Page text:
Another such artifact of bygone spirituality is the big cross the men erected in memory of the five who died on the way back from the Pole. There was some debate about the inscription to put on it, and someone suggested it ought to be a quote from the Bible because “the women think a lot of these things,”the women presumably being the wives, mothers, sisters, and daughters of the deceased. But Cherry approvingly records that instead of scripture, the men settle on the last line of Tennyson’s poem “Ulysses” to honor their dead: To strive, to seek, to find, and not to yield.
Since reading those words, I’ve tried to imagine the news being carried to the wives that they were now widows and their children now fatherless, or to mothers that not even their sons’ remains were coming home, because they were locked in ice at the far end of the world. I’ve wondered if they felt the hard-won scientific knowledge was a satisfactory return for the loved ones they spent, or if they took any consolation that their men had given the world excellent weather data, or really remarkable Glossopteris tree fossils. I’ve tried to put myself both in their place and in the explorers’ place, while wrestling with the question of just what sort of knowledge is worth dying for.
At the opening of the 20th century, it seems to have been widely accepted throughout the Western world that scientific progress was making the world safer, and easier, and would soon usher in a new era of happiness for humanity. Man was finally coming into his strength, the ability to conquer the world he lived in, the inevitable result being peace and enlightenment for all. From what I can tell, a vision of a sort of global Manifest Destiny was permeating Western culture, and such people would have been attracted to a poem like Tennyson’s “Ulysses,” a humanistic celebration of unbowed souls, “heroic hearts,” and bold adventure. The frontiers of knowledge were being rolled back just like the geographic frontiers, and spirits ran high.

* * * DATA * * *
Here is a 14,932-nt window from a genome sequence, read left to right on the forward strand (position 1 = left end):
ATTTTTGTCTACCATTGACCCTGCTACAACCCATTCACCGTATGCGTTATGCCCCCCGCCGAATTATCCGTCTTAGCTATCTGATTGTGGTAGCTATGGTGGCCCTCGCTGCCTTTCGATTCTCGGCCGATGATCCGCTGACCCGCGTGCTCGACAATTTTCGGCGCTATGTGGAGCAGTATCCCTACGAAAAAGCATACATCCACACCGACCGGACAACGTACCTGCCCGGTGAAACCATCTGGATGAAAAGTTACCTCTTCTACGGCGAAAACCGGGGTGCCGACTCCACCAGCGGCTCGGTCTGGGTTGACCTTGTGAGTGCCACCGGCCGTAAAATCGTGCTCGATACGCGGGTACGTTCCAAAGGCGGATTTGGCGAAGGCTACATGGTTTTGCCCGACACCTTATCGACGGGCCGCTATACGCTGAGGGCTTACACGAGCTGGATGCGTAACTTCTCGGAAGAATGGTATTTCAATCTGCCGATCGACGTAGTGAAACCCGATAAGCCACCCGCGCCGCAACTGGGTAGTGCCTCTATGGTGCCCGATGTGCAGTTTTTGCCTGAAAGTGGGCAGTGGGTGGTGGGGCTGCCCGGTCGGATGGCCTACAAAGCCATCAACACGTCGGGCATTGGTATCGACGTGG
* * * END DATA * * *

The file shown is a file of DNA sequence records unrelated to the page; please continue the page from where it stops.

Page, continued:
A mere 57 years after mankind set foot on the South Pole for the first time, the first human planted his boot on the dust of the moon. I doubt Captain Scott would have wagered that we’d get so far in so little time. But so much had changed between those two sets of footprints—not just our bank of knowledge, but the way we thought of it. By 1969 our stories had largely changed to dystopias. The unfettered optimism of Jules Verne’s “futurism” had given way to Brave New World and 1984. We knew more things than ever, but the more insightful of us saw that knowing more facts and having more technology doesn’t translate to peace and prosperity, or even a sense of purpose. As a people, we’d seen too much to keep that faith afloat.